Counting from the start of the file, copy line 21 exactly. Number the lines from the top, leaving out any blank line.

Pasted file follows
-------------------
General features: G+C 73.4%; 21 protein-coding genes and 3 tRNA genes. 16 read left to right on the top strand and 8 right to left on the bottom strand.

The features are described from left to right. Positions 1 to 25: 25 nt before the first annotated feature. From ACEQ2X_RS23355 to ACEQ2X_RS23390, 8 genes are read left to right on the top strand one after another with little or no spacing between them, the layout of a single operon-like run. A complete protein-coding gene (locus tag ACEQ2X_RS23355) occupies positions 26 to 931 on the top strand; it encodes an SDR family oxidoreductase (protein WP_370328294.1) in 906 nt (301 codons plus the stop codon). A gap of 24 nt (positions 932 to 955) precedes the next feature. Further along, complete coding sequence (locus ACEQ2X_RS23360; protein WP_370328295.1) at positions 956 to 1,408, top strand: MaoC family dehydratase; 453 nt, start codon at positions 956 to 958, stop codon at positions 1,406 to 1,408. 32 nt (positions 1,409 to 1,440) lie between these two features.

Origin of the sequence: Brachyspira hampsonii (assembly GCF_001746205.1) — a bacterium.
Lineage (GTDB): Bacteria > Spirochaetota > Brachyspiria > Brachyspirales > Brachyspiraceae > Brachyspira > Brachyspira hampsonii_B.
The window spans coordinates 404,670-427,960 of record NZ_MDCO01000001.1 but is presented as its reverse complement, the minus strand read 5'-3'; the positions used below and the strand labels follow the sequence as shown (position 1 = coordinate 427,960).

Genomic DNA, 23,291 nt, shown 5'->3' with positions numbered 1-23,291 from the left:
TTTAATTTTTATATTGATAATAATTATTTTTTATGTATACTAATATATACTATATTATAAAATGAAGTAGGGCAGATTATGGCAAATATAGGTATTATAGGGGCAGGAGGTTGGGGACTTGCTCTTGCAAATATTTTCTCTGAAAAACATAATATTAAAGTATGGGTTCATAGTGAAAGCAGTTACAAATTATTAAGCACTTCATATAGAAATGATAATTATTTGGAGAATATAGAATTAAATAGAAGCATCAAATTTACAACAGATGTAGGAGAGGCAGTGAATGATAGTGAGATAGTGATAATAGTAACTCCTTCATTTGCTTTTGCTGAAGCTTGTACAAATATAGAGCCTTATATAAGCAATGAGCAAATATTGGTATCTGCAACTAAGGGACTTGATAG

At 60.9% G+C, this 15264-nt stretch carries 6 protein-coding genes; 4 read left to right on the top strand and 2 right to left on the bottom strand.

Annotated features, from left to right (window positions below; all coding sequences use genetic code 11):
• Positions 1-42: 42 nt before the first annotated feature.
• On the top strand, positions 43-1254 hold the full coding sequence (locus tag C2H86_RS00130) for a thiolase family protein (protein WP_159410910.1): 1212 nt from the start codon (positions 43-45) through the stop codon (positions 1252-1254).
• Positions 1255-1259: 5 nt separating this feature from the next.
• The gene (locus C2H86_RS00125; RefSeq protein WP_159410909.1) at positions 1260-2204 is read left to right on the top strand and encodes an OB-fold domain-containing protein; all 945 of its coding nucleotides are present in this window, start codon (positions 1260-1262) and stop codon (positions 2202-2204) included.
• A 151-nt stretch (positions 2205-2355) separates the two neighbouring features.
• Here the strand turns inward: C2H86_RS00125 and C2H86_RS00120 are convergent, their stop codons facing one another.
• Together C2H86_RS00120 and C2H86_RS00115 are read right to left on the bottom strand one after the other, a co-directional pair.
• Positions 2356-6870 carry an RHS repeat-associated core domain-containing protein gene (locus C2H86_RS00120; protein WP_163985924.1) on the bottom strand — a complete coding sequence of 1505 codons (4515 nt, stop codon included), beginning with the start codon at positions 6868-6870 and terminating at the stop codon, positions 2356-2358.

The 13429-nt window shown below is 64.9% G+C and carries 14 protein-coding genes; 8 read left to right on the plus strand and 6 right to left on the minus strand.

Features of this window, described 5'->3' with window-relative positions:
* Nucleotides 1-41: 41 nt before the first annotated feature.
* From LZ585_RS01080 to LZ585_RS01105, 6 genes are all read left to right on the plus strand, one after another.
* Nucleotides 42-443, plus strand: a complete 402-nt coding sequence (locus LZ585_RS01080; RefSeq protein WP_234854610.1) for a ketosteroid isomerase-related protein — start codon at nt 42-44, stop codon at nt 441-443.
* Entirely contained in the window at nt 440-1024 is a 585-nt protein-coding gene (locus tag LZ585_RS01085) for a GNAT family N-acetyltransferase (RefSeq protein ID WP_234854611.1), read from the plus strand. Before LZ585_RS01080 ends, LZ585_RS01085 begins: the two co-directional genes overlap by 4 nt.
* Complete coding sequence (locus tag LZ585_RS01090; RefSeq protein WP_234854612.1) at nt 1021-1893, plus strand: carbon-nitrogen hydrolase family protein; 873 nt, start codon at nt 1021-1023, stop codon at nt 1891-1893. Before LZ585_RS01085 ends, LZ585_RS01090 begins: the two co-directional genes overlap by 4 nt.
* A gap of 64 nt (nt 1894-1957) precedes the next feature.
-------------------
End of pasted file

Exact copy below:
* From LZ585_RS01080 to LZ585_RS01105, 6 genes are all read left to right on the plus strand, one after another.